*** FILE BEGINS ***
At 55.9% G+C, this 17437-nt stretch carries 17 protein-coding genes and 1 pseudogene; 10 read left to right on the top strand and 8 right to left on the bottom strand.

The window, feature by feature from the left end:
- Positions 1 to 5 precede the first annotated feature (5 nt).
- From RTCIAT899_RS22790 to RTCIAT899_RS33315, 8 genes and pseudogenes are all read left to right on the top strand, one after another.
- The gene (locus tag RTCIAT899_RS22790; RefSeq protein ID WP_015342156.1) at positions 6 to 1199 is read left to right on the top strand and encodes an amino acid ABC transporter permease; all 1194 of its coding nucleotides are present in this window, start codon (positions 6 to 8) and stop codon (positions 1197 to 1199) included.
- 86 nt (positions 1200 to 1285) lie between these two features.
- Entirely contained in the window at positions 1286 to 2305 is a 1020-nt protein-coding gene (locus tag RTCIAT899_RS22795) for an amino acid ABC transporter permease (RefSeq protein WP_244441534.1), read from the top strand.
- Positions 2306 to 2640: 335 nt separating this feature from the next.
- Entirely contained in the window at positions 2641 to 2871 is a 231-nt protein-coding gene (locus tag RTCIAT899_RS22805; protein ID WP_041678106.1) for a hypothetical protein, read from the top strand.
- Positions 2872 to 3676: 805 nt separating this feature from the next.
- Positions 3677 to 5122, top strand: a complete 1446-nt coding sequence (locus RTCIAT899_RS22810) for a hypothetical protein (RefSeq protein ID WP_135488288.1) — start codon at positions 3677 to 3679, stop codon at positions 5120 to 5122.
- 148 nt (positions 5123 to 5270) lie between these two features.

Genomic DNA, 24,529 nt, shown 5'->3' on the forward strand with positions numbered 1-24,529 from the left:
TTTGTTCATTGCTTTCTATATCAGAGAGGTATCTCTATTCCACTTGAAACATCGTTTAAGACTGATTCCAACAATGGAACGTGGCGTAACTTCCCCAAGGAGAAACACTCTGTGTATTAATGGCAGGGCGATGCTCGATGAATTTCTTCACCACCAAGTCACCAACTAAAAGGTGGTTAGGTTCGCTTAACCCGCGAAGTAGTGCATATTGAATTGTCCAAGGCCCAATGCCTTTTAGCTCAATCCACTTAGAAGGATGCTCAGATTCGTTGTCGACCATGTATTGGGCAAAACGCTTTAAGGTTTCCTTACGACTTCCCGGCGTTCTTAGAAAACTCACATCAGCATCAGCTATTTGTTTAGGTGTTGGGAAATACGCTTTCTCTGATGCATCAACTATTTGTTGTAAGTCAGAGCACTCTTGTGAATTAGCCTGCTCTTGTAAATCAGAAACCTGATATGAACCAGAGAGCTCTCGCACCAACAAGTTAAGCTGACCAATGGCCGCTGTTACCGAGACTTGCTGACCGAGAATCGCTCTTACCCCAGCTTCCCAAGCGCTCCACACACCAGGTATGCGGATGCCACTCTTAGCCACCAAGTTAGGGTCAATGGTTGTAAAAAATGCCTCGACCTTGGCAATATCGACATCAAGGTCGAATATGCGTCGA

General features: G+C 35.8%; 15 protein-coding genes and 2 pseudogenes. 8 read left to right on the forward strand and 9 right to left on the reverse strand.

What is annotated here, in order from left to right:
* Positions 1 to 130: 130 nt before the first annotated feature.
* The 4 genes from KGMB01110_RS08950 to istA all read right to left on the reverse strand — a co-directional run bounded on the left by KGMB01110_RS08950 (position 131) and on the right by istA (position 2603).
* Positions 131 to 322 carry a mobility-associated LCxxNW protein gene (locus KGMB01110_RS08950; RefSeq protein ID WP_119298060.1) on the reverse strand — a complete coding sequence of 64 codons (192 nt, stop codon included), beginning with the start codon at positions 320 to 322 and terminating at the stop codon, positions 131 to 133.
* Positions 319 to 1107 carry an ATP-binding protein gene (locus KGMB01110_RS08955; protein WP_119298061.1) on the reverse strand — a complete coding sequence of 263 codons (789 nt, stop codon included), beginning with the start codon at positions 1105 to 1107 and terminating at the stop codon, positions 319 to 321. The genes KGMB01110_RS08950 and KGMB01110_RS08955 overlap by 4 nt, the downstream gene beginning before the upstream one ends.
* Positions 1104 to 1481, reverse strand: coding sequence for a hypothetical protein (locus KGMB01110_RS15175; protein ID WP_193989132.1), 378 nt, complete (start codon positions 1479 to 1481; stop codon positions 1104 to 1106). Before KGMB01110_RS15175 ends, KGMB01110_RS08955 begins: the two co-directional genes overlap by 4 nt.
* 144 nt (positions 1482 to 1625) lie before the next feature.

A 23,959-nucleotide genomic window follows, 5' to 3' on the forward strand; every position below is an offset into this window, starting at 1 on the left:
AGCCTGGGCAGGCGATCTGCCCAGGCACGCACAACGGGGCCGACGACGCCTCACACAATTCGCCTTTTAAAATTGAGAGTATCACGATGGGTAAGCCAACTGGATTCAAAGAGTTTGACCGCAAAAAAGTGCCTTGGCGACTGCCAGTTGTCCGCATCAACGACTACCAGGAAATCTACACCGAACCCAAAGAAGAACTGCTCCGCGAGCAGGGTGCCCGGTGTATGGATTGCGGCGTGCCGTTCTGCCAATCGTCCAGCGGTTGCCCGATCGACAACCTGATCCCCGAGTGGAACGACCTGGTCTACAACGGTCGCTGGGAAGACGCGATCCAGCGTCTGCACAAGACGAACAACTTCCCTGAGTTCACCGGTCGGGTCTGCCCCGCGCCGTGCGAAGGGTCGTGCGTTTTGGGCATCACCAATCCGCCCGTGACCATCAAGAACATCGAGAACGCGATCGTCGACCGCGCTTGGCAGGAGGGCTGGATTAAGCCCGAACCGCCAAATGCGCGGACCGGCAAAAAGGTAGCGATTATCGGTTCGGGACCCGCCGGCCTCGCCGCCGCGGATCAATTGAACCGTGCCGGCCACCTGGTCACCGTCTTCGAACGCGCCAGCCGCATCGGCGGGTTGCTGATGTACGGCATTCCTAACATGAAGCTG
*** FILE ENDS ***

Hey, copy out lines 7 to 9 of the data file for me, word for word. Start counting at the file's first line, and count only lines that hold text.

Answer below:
- Entirely contained in the window at positions 1286 to 2305 is a 1020-nt protein-coding gene (locus tag RTCIAT899_RS22795) for an amino acid ABC transporter permease (RefSeq protein WP_244441534.1), read from the top strand.
- Positions 2306 to 2640: 335 nt separating this feature from the next.
- Entirely contained in the window at positions 2641 to 2871 is a 231-nt protein-coding gene (locus tag RTCIAT899_RS22805; protein ID WP_041678106.1) for a hypothetical protein, read from the top strand.